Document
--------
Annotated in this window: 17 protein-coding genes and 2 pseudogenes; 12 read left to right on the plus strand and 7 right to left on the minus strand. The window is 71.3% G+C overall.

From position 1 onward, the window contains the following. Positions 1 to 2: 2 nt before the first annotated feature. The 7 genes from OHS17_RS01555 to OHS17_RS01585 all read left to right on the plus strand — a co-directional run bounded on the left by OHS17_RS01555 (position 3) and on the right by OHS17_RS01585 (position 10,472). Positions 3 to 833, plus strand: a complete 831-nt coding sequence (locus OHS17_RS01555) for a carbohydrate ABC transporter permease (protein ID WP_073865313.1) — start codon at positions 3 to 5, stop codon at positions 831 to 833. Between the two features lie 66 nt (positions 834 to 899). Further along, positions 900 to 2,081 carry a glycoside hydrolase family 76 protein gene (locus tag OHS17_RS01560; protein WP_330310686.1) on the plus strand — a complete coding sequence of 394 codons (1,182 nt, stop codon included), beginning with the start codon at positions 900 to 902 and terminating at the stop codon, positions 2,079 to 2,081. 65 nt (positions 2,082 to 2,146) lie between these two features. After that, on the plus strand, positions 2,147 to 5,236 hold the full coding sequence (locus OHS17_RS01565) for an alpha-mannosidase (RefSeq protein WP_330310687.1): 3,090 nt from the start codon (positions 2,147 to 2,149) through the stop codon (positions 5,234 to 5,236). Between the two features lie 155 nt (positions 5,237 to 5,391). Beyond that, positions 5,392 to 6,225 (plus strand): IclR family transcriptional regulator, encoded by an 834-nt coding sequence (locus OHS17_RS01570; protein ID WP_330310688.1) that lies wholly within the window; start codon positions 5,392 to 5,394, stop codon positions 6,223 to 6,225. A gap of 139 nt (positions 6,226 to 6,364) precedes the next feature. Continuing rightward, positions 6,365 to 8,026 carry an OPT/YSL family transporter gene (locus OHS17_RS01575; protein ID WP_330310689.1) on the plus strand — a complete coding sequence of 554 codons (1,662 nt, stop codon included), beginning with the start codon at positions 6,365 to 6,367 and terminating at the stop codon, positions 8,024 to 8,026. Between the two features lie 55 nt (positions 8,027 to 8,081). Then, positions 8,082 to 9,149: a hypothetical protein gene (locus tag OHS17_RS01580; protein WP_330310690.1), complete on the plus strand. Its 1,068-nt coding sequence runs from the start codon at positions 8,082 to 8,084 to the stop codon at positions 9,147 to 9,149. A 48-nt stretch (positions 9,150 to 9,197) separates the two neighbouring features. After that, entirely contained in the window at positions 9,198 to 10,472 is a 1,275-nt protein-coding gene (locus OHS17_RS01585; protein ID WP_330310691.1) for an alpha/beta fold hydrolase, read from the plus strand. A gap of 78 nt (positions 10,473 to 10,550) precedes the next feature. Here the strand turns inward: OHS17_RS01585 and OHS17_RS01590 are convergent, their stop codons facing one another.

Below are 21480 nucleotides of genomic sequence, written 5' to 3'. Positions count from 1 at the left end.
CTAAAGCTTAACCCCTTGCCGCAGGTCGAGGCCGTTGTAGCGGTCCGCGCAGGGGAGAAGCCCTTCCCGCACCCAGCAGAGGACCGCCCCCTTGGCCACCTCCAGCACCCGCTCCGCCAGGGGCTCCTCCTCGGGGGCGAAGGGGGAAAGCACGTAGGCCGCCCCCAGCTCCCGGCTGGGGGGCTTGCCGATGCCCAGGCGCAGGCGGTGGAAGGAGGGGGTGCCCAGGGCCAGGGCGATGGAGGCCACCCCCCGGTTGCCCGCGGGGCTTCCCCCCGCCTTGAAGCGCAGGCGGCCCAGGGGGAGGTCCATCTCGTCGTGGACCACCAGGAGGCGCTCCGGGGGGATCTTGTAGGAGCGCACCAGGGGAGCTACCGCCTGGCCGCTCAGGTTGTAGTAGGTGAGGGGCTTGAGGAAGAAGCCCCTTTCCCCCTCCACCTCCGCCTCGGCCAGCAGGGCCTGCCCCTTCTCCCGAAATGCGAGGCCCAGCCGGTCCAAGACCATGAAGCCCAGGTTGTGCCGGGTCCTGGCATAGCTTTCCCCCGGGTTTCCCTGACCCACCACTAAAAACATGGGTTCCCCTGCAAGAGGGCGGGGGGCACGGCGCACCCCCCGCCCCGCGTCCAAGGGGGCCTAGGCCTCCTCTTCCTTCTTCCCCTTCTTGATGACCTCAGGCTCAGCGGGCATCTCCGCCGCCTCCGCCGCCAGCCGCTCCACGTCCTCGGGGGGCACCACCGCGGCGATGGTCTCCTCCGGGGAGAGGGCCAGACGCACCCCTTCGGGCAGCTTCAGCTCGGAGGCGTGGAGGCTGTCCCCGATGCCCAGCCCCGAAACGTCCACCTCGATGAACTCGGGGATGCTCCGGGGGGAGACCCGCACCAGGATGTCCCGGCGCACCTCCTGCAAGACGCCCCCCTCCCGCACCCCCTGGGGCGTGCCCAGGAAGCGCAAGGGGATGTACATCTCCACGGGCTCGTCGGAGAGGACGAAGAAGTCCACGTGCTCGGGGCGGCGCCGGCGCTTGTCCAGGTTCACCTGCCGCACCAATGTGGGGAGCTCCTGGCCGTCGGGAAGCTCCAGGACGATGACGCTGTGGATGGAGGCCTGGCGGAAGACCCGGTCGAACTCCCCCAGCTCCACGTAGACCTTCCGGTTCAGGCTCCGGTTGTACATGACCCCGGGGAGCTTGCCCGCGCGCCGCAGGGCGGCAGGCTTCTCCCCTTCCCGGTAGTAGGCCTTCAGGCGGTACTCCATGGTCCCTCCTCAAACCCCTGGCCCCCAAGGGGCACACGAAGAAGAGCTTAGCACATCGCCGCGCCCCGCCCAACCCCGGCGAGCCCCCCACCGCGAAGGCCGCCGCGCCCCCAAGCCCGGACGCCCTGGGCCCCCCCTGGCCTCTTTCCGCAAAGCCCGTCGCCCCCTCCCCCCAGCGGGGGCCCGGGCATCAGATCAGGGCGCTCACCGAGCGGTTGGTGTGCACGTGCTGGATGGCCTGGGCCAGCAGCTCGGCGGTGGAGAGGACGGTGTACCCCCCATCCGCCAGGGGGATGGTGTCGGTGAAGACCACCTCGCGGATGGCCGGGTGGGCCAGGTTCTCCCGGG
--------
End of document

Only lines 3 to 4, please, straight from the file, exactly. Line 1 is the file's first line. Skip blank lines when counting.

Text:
Below are 21480 nucleotides of genomic sequence, written 5' to 3'. Positions count from 1 at the left end.
CTAAAGCTTAACCCCTTGCCGCAGGTCGAGGCCGTTGTAGCGGTCCGCGCAGGGGAGAAGCCCTTCCCGCACCCAGCAGAGGACCGCCCCCTTGGCCACCTCCAGCACCCGCTCCGCCAGGGGCTCCTCCTCGGGGGCGAAGGGGGAAAGCACGTAGGCCGCCCCCAGCTCCCGGCTGGGGGGCTTGCCGATGCCCAGGCGCAGGCGGTGGAAGGAGGGGGTGCCCAGGGCCAGGGCGATGGAGGCCACCCCCCGGTTGCCCGCGGGGCTTCCCCCCGCCTTGAAGCGCAGGCGGCCCAGGGGGAGGTCCATCTCGTCGTGGACCACCAGGAGGCGCTCCGGGGGGATCTTGTAGGAGCGCACCAGGGGAGCTACCGCCTGGCCGCTCAGGTTGTAGTAGGTGAGGGGCTTGAGGAAGAAGCCCCTTTCCCCCTCCACCTCCGCCTCGGCCAGCAGGGCCTGCCCCTTCTCCCGAAATGCGAGGCCCAGCCGGTCCAAGACCATGAAGCCCAGGTTGTGCCGGGTCCTGGCATAGCTTTCCCCCGGGTTTCCCTGACCCACCACTAAAAACATGGGTTCCCCTGCAAGAGGGCGGGGGGCACGGCGCACCCCCCGCCCCGCGTCCAAGGGGGCCTAGGCCTCCTCTTCCTTCTTCCCCTTCTTGATGACCTCAGGCTCAGCGGGCATCTCCGCCGCCTCCGCCGCCAGCCGCTCCACGTCCTCGGGGGGCACCACCGCGGCGATGGTCTCCTCCGGGGAGAGGGCCAGACGCACCCCTTCGGGCAGCTTCAGCTCGGAGGCGTGGAGGCTGTCCCCGATGCCCAGCCCCGAAACGTCCACCTCGATGAACTCGGGGATGCTCCGGGGGGAGACCCGCACCAGGATGTCCCGGCGCACCTCCTGCAAGACGCCCCCCTCCCGCACCCCCTGGGGCGTGCCCAGGAAGCGCAAGGGGATGTACATCTCCACGGGCTCGTCGGAGAGGACGAAGAAGTCCACGTGCTCGGGGCGGCGCCGGCGCTTGTCCAGGTTCACCTGCCGCACCAATGTGGGGAGCTCCTGGCCGTCGGGAAGCTCCAGGACGATGACGCTGTGGATGGAGGCCTGGCGGAAGACCCGGTCGAACTCCCCCAGCTCCACGTAGACCTTCCGGTTCAGGCTCCGGTTGTACATGACCCCGGGGAGCTTGCCCGCGCGCCGCAGGGCGGCAGGCTTCTCCCCTTCCCGGTAGTAGGCCTTCAGGCGGTACTCCATGGTCCCTCCTCAAACCCCTGGCCCCCAAGGGGCACACGAAGAAGAGCTTAGCACATCGCCGCGCCCCGCCCAACCCCGGCGAGCCCCCCACCGCGAAGGCCGCCGCGCCCCCAAGCCCGGACGCCCTGGGCCCCCCCTGGCCTCTTTCCGCAAAGCCCGTCGCCCCCTCCCCCCAGCGGGGGCCCGGGCATCAGATCAGGGCGCTCACCGAGCGGTTGGTGTGCACGTGCTGGATGGCCTGGGCCAGCAGCTCGGCGGTGGAGAGGACGGTGTACCCCCCATCCGCCAGGGGGATGGTGTCGGTGAAGACCACCTCGCGGATGGCCGGGTGGGCCAGGTTCTCCCGGG